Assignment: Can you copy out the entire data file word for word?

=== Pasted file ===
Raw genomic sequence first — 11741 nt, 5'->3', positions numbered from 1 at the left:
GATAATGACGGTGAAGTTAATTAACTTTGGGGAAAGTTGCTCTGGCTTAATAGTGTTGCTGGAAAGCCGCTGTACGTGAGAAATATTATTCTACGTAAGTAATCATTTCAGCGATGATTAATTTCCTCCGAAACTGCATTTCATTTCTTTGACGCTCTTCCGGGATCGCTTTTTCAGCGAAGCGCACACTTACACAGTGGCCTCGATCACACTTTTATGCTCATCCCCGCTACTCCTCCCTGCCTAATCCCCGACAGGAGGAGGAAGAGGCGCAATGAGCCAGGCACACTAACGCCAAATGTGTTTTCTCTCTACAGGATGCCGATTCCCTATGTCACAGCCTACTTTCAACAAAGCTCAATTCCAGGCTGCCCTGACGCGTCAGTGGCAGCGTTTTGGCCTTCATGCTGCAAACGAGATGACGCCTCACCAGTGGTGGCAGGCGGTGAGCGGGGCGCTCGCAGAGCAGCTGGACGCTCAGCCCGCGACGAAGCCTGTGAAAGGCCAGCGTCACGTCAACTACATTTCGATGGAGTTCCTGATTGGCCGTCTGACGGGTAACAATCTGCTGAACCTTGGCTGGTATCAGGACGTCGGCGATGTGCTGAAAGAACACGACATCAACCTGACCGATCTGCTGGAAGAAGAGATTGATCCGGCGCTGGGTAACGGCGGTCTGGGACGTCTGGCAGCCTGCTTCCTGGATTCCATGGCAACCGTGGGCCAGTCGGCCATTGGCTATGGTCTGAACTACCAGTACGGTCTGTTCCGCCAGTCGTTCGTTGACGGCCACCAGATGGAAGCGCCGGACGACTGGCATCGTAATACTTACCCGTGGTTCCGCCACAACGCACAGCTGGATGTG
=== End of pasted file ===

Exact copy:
Raw genomic sequence first — 11741 nt, 5'->3', positions numbered from 1 at the left:
GATAATGACGGTGAAGTTAATTAACTTTGGGGAAAGTTGCTCTGGCTTAATAGTGTTGCTGGAAAGCCGCTGTACGTGAGAAATATTATTCTACGTAAGTAATCATTTCAGCGATGATTAATTTCCTCCGAAACTGCATTTCATTTCTTTGACGCTCTTCCGGGATCGCTTTTTCAGCGAAGCGCACACTTACACAGTGGCCTCGATCACACTTTTATGCTCATCCCCGCTACTCCTCCCTGCCTAATCCCCGACAGGAGGAGGAAGAGGCGCAATGAGCCAGGCACACTAACGCCAAATGTGTTTTCTCTCTACAGGATGCCGATTCCCTATGTCACAGCCTACTTTCAACAAAGCTCAATTCCAGGCTGCCCTGACGCGTCAGTGGCAGCGTTTTGGCCTTCATGCTGCAAACGAGATGACGCCTCACCAGTGGTGGCAGGCGGTGAGCGGGGCGCTCGCAGAGCAGCTGGACGCTCAGCCCGCGACGAAGCCTGTGAAAGGCCAGCGTCACGTCAACTACATTTCGATGGAGTTCCTGATTGGCCGTCTGACGGGTAACAATCTGCTGAACCTTGGCTGGTATCAGGACGTCGGCGATGTGCTGAAAGAACACGACATCAACCTGACCGATCTGCTGGAAGAAGAGATTGATCCGGCGCTGGGTAACGGCGGTCTGGGACGTCTGGCAGCCTGCTTCCTGGATTCCATGGCAACCGTGGGCCAGTCGGCCATTGGCTATGGTCTGAACTACCAGTACGGTCTGTTCCGCCAGTCGTTCGTTGACGGCCACCAGATGGAAGCGCCGGACGACTGGCATCGTAATACTTACCCGTGGTTCCGCCACAACGCACAGCTGGATGTG